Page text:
Onward I Go with My Thoughts on ‘Onward’

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CREDIT: Pixar/YouTube Screenshot

There’s a certain trope that’s kind of popular in TV and movies. And you can tell that it’s popular because the characters are always so enthusiastic when it happens. In fact, it’s kind of defined by its enthusiasm. I’m talking about, you guessed it, the almighty Title Drop! It’s that triumphant moment when movie characters say the name of the movie within the course of the movie itself. If they do it really well, it makes you go, “Hey, that’s the name of the movie!” (Thanks, Arrested Development!) And Onward, as it turns out, has a doozy of a title drop. In fact, I’ve decided I would like to evaluate the entire film based on how strong that title drop is.

But first, I’ll run through some more straightforward thoughts I have. This tale of elf bros Ian (Tom Holland) and Barley (Chris Pratt) attempting to resurrect their dad for one day feels like a pretty straightforward quest adventure, although it does have the added twist of taking place in a world where magic has petered out despite the population of magical creatures. Ultimately a big part of your enjoyment of Onward will likely depend on how much you connect to its message of brotherhood. And as a brother, and someone who has a brother, I must fairly say, I felt the brotherly vibes. If you too are a brother, or have ever imagined what it feels like to be a brother, you might feel similarly.

Now, back to that title drop. As the action is really starting to ramp up, with Ian taking the wheel of Barley’s trusty van Guinevere, Barley commands, “Put it in ‘O’ for ‘Onward’!”

Did that moment make me go … well, you know?

Indeed it did.

Success!

Movie Review: ‘The Lego Movie 2’ Has Some More Valuable Lessons to Teach Us With Bright Colors and Peppy Songs

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CREDIT: Warner Bros.

Starring: Chris Pratt, Elizabeth Banks, Will Arnett, Tiffany Haddish, Stephanie Beatriz, Charlie Day, Alison Brie, Nick Offerman

Director: Mike Mitchell

Running Time: 107 Minutes

Rating: PG for Traumatizing Lego Destruction

Release Date: February 8, 2019

Where does a sequel go after the original makes such a definitive statement? This is the conundrum facing The Lego Movie 2: The Second Part. (That subtitle is infinitely unnecessary, but not indicative of the movie’s humor as a whole, and also this title would have looked rather naked without a subtitle.) 2015’s first part summed up in cinematic form the whole ethos of the iconic Danish building blocks: in a world that often favors rigidity and conformity, you cannot give up on your individuality, because everyone can be and is special. Childlike imagination and wonder are what fueled The Lego Movie to be as successful as it was. Those values will get you pretty far in life. So why do any more statements need to be made?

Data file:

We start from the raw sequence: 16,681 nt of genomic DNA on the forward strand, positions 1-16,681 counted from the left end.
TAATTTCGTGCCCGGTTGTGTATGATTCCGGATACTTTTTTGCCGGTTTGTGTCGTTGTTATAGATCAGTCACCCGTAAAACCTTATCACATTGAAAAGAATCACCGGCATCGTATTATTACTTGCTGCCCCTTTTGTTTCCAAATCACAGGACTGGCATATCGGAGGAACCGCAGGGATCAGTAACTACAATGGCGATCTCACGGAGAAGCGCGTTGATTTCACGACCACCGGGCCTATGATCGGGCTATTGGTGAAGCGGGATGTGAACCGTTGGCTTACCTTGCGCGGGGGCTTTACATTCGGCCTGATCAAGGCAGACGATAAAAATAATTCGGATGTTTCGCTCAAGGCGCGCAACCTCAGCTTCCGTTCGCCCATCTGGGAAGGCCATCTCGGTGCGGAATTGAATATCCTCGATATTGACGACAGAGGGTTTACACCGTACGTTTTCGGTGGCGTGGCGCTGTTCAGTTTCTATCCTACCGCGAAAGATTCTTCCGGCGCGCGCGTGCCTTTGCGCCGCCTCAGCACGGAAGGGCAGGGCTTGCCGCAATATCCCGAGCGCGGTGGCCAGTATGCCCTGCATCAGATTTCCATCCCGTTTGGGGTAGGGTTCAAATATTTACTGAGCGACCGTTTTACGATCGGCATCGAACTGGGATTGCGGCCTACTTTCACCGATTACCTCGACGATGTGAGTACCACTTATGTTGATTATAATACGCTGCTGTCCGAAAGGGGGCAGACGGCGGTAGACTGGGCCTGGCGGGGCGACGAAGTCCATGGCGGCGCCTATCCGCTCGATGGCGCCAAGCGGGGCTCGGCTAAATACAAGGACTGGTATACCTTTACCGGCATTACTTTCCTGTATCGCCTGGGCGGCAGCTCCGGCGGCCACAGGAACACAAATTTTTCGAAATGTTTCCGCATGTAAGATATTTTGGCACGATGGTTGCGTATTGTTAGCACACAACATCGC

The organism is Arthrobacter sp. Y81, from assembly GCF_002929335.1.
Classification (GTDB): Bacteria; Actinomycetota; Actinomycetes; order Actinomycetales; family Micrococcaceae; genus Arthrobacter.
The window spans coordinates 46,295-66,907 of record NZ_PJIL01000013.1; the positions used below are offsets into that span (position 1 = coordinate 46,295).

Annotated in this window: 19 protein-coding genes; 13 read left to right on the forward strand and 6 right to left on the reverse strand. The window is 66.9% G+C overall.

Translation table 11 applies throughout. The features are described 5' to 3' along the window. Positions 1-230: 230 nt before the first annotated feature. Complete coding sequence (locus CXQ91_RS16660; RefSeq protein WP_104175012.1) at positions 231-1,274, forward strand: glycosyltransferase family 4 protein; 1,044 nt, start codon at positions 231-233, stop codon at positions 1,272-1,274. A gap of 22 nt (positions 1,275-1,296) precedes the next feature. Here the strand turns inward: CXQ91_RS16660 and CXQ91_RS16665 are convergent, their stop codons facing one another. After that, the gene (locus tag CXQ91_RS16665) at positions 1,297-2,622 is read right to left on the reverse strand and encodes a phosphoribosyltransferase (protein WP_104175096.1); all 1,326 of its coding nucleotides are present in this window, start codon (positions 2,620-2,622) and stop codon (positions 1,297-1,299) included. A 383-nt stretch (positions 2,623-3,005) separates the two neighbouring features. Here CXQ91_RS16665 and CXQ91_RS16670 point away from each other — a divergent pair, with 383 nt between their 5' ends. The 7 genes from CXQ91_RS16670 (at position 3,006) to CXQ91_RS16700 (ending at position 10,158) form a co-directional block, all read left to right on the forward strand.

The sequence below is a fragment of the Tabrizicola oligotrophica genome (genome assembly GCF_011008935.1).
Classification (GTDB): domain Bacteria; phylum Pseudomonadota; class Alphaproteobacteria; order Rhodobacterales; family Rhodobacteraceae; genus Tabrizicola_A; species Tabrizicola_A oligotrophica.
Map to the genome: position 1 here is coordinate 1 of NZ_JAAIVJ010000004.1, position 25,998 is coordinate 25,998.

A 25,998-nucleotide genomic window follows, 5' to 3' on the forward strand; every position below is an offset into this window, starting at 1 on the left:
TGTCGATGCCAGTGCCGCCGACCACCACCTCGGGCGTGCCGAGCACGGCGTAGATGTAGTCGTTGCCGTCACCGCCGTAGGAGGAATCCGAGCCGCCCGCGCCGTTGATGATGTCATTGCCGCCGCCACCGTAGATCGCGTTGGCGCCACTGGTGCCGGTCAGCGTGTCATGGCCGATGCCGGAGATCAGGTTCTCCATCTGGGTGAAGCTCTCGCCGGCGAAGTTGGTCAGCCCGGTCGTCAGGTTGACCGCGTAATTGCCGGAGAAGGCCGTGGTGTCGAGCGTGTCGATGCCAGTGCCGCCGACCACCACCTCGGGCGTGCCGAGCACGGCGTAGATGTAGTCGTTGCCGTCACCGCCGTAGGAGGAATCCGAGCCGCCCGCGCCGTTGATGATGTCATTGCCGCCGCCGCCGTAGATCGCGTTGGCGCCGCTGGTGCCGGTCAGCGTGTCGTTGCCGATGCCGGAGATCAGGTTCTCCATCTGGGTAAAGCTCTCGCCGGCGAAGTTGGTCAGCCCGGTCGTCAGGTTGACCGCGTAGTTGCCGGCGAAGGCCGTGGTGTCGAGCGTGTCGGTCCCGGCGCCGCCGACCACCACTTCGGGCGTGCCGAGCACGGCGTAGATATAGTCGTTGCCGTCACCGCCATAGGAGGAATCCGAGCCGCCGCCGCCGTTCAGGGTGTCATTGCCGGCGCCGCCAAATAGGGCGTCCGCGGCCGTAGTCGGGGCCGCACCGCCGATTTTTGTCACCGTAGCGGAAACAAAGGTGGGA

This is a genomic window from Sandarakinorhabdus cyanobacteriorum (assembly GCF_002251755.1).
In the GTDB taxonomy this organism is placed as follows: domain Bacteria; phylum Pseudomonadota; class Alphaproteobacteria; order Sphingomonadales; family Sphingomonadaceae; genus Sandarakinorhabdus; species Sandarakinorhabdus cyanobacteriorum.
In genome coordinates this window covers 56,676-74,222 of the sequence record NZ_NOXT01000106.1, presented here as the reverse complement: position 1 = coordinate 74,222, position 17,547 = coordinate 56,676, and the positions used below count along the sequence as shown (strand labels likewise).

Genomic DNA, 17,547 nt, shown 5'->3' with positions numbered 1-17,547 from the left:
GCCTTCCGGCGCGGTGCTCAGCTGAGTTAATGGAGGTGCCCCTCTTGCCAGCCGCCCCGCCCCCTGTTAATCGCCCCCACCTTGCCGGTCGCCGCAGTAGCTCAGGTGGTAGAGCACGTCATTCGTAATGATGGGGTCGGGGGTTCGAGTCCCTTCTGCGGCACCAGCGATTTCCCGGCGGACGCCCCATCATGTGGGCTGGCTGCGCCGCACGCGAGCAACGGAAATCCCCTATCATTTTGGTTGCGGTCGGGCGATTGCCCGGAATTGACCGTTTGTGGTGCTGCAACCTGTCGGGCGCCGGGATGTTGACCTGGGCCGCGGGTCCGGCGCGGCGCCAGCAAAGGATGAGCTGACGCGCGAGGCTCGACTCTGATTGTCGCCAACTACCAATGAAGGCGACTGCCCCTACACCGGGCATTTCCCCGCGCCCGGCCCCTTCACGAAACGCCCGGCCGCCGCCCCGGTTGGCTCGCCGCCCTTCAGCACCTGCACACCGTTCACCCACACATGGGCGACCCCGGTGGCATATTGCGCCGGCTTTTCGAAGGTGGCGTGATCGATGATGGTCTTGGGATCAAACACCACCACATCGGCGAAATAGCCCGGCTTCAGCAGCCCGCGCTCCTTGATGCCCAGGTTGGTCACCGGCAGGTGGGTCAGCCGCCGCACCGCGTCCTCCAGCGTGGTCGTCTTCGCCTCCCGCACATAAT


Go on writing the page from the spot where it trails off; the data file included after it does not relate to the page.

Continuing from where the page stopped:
It turns out that while The Lego Movie offers a philosophy with wide-ranging applicability, it is not quite a grand unified theory that covers absolutely everything. It spoke to the power of a singular creative vision, but The Second Part demonstrates how collaboration is equally vital. Emmet Brickowski (Chris Pratt) and his Lego friends are now living in the wasteland Apocalypseburg, because in the human world that is controlling them, a little sister has invaded the playspace of her big brother. So Emmet, Lucy (Elizabeth Banks), Batman (Will Arnett), and company head out to broker a peace with some differently designed block-creatures. This leads to permanent bachelor Batman becoming engaged to a sparkly shape-shifter voiced by Tiffany Haddish, while Superman (Channing Tatum) lives happily alongside General Zod in a Stepford-esque perfect suburb.

Sizing up the situation, Emmet believes that his mission is to free his friends from the brainwashing of strangers. But while it may seem that all is not what it seems, it turns out that that particular mystery trope is not being played as straight as you might expect. The Lego Movie taught us to be skeptical about a constantly smiling world insisting that everything is awesome, but it also taught us that awesomeness sometimes really is awesome if it has genuine feeling behind it. The candy-coated invading milieu of The Second Part initially appears to be fundamentally suspicious. But sometimes a bright, peppy outer layer is only covering a bright and rewarding core. Sometimes a catchy song that jams itself right in your head is so buoyant that you’re happy it’s stuck there. Belief in yourself is important, but don’t forget to be open-minded about everyone else.